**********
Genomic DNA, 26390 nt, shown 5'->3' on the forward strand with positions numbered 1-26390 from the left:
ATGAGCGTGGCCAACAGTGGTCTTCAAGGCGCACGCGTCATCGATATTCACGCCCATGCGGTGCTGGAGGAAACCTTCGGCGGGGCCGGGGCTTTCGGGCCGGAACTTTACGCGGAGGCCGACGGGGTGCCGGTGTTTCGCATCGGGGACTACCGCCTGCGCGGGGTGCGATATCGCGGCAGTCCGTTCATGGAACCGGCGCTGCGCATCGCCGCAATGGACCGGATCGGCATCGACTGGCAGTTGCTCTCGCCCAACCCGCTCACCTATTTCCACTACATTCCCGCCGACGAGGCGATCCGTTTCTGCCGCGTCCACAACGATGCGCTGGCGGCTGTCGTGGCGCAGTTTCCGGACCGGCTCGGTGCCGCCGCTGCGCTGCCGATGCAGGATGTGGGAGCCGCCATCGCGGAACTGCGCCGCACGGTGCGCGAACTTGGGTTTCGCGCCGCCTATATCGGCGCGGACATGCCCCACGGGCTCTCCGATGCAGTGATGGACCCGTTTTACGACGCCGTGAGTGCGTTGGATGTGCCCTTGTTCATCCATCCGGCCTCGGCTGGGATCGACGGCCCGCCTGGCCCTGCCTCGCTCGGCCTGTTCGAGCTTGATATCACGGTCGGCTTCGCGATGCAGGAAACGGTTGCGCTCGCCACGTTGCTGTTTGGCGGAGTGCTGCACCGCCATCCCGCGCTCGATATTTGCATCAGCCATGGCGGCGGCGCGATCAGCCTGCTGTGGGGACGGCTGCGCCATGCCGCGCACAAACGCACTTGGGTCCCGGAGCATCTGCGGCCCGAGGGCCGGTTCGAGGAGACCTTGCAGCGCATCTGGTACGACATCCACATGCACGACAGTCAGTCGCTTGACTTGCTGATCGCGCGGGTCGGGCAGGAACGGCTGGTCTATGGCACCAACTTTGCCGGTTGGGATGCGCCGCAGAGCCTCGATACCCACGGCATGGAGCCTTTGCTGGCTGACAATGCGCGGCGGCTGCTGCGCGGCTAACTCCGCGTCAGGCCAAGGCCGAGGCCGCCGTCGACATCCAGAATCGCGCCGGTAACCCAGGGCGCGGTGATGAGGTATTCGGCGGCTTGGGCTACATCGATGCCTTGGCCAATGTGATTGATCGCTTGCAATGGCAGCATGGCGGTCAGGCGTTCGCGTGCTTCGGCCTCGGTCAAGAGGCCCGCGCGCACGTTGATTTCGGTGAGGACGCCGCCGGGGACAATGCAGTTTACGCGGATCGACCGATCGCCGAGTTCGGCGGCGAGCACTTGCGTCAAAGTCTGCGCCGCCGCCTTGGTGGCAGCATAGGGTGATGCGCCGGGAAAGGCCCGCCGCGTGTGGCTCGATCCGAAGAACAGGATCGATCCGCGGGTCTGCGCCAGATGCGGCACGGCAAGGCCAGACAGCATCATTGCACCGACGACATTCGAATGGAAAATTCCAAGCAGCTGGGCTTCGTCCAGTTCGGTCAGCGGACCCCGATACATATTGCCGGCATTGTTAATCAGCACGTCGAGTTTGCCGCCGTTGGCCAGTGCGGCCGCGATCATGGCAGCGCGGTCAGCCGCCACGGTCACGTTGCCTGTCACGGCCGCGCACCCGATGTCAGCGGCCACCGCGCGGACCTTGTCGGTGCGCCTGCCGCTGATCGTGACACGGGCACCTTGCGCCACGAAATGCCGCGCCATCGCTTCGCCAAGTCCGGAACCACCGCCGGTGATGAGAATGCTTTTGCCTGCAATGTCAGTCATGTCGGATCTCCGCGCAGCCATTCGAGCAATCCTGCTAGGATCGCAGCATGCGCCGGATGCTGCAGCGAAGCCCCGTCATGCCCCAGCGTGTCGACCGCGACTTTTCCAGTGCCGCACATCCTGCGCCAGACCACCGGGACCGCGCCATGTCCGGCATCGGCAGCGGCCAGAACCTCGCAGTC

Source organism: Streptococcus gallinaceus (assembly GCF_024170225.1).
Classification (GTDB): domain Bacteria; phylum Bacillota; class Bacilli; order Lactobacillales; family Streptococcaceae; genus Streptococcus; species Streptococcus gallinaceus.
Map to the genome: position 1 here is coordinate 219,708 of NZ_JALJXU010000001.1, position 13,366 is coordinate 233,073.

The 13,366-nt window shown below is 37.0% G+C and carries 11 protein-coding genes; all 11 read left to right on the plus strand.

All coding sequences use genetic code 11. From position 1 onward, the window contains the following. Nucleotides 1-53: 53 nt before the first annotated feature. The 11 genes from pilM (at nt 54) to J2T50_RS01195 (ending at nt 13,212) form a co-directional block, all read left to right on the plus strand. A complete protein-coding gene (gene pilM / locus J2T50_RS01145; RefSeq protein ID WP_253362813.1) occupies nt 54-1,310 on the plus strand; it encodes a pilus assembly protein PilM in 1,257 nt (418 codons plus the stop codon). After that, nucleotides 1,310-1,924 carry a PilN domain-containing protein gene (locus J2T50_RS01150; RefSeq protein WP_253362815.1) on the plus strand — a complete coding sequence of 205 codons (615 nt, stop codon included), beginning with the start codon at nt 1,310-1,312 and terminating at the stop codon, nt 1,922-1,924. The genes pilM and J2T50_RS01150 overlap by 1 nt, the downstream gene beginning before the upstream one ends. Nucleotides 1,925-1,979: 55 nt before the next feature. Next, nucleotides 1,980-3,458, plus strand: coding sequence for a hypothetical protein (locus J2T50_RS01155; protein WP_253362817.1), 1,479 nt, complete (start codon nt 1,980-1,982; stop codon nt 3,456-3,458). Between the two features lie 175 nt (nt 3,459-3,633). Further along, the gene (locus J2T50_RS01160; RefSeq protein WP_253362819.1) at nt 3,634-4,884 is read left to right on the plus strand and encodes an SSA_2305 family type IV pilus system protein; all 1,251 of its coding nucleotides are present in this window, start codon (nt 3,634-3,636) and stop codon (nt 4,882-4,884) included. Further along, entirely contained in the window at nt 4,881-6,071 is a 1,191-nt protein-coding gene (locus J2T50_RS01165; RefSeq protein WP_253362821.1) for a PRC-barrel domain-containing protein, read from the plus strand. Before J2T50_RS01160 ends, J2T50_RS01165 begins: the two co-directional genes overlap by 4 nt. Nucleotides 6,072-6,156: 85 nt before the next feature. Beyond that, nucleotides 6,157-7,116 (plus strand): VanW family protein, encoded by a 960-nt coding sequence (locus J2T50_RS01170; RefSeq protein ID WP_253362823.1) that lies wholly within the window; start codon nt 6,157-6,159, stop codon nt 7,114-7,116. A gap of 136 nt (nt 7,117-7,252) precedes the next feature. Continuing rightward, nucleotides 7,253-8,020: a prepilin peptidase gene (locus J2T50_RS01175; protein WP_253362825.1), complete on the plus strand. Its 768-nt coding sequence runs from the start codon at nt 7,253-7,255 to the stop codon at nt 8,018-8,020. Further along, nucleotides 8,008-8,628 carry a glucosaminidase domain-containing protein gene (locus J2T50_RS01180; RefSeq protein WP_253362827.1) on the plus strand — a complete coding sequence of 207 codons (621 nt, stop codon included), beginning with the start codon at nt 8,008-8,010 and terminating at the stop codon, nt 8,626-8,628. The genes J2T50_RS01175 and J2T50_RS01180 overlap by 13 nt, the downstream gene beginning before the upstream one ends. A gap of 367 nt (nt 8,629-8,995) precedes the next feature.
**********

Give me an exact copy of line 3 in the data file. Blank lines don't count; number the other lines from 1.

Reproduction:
Source organism: Streptococcus gallinaceus (assembly GCF_024170225.1).